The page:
Future Champions weekend, as we suspected it would, brought major changes to the European two-year-old hierarchy. Coolmore’s City Of Troy made it back to the top of the Timeform log after a hugely impressive win in the Group 1 Dewhurst Stakes. He had been temporarily deposed after his stable companion Henry Longfellow had successfully deputised for him in the Group 1 National Stakes at the Curragh. His earlier success in the Group 2 Superlative Stakes at Newmarket had already everyone thinking about how to categorise his sire, the undefeated US Triple Crown winner Justify. Are his runners much better suited to the turf courses of Europe or the dirt circuits of America? And how will that impact on American demand for nominations – advertised at $200,000 – next spring?

Then Justify provided an answer himself when his juvenile daughter, the Bill Mott-trained Just FYI, became a leading fancy for the Breeders’ Cup Juvenile Fillies by registering a wide-margin victory in the Grade 1 Frizette Stakes. Earlier this summer, he’d also sired Arabian Lion to win the Grade 1 Woody Stephens over seven furlongs posting a Beyer of 109, which equates to a Timeform mark of 125. So, he is clearly a sire for all surfaces, much in the same way War Front was for Coolmore. As things stand, Justify can count both the Timeform top-rated juvenile colt and filly among his second-crop offspring. Moreover, both City Of Troy (125p) and the Group 1 Prix Marcel Boussac winner Opera Singer (114p) share that same final-furlong power running that sets them apart from their opponents. And whereas neither’s Timeform rating is anything extraordinary – 11 top-rated colts this century have a better rating and none of the top-rated fillies have a lower rating than Opera Singer – it is the future promise of the pair that has got everyone excited.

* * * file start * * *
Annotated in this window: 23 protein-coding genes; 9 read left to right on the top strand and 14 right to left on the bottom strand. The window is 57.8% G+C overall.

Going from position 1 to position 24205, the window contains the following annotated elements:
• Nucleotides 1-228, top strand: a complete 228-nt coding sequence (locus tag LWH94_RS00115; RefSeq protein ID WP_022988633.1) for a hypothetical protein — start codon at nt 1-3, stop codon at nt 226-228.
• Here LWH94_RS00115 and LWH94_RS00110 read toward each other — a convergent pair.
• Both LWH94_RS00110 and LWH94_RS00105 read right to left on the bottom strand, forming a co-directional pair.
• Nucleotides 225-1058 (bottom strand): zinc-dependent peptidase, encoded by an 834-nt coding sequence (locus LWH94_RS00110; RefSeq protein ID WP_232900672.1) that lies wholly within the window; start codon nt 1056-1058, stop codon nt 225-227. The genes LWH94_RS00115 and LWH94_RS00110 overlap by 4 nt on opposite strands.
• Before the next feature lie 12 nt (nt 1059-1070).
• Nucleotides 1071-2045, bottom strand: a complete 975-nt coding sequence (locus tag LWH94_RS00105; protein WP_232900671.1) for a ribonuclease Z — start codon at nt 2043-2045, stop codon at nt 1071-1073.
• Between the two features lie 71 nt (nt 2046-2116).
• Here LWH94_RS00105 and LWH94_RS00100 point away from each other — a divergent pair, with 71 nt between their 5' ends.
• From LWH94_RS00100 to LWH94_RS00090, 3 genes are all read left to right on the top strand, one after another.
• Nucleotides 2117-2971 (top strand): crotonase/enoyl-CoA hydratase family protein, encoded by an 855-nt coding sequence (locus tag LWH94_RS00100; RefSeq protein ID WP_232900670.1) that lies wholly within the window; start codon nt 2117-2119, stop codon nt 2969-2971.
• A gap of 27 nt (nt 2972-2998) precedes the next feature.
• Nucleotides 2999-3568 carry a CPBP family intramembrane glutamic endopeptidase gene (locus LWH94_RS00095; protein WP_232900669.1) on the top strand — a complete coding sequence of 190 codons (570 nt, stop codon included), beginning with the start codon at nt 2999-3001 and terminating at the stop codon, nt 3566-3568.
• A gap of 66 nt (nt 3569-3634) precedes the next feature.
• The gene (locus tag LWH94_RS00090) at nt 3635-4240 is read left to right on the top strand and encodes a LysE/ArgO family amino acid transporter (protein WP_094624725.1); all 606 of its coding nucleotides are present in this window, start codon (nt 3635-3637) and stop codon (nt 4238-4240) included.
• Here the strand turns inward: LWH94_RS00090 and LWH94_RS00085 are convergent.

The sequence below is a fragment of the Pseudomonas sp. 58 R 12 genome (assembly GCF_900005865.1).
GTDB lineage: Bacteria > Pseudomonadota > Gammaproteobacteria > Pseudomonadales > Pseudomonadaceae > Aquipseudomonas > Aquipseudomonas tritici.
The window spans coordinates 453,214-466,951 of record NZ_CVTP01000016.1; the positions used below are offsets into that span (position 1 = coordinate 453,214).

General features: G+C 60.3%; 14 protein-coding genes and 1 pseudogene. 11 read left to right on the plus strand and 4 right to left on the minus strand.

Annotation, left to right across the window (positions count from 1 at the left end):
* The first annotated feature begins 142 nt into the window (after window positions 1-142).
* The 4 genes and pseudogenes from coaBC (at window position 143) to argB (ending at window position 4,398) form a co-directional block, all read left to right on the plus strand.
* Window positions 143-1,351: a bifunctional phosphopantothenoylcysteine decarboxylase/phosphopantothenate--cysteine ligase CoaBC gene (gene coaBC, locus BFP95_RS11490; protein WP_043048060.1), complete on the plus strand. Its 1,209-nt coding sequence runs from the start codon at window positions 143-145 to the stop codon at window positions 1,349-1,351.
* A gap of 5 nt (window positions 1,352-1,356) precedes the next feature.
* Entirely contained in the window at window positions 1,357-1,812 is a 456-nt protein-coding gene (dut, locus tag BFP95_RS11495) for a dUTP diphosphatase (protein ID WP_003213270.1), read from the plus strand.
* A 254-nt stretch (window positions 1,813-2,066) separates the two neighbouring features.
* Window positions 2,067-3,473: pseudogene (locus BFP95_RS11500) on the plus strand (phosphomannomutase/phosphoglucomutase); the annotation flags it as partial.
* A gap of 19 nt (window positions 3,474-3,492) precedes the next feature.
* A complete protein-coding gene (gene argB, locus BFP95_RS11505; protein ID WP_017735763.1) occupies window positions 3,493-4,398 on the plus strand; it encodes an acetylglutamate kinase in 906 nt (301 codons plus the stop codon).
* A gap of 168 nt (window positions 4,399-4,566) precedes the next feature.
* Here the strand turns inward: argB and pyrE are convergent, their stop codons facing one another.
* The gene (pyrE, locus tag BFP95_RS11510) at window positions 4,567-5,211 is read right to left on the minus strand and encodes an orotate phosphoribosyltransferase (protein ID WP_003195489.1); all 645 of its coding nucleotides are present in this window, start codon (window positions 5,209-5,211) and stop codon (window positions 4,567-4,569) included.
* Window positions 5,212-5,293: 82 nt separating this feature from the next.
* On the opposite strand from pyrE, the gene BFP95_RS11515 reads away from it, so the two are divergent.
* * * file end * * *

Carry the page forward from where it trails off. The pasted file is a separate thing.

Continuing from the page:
Perhaps the biggest change to the complexion of Timeform top ten two-year-olds comes courtesy of Dubawi, whose sons Ancient Wisdom and Arabian Crown were impressive recent winners of the Group 3 Autumn Stakes and Zetland Stakes respectively. Both were found at the Arqana yearling sale last August, Ancient Wisdom costing €2 million and Arabian Crown €600,000. With a rating of 118 Ancient Wisdom showed the better form of the pair, running out a three-and-three-quarter-length winner, whereas Arabian Crown defeated a less exposed field by five-and-a-half lengths in the 10-furlong Zetland.

Of course, this means that Dubawi has three colts among the top ten European two-year-olds, headed of course by the Coolmore homebred Henry Longfellow. It shows that the top-class Darley sire is not slowing down, and he is still well capable of siring Group winners at the same high rate as he always has.

For the record, Dubawi now has sired 159 Group winners from his northern hemisphere crops at a top-class rate of 11.2% from runners, second only to Frankel’s current score of 12% among active stallions. And his tally of 2023 juvenile Group winners is up to five, equalling his previous best 2019 crop, which featured Coroebus and Darley’s new recruit for 2024, Modern Games. Incidentally, Ancient Wisdom is his sire’s fourth winner of the Autumn Stakes, following Ghaiyyath, One Ruler and Coroebus.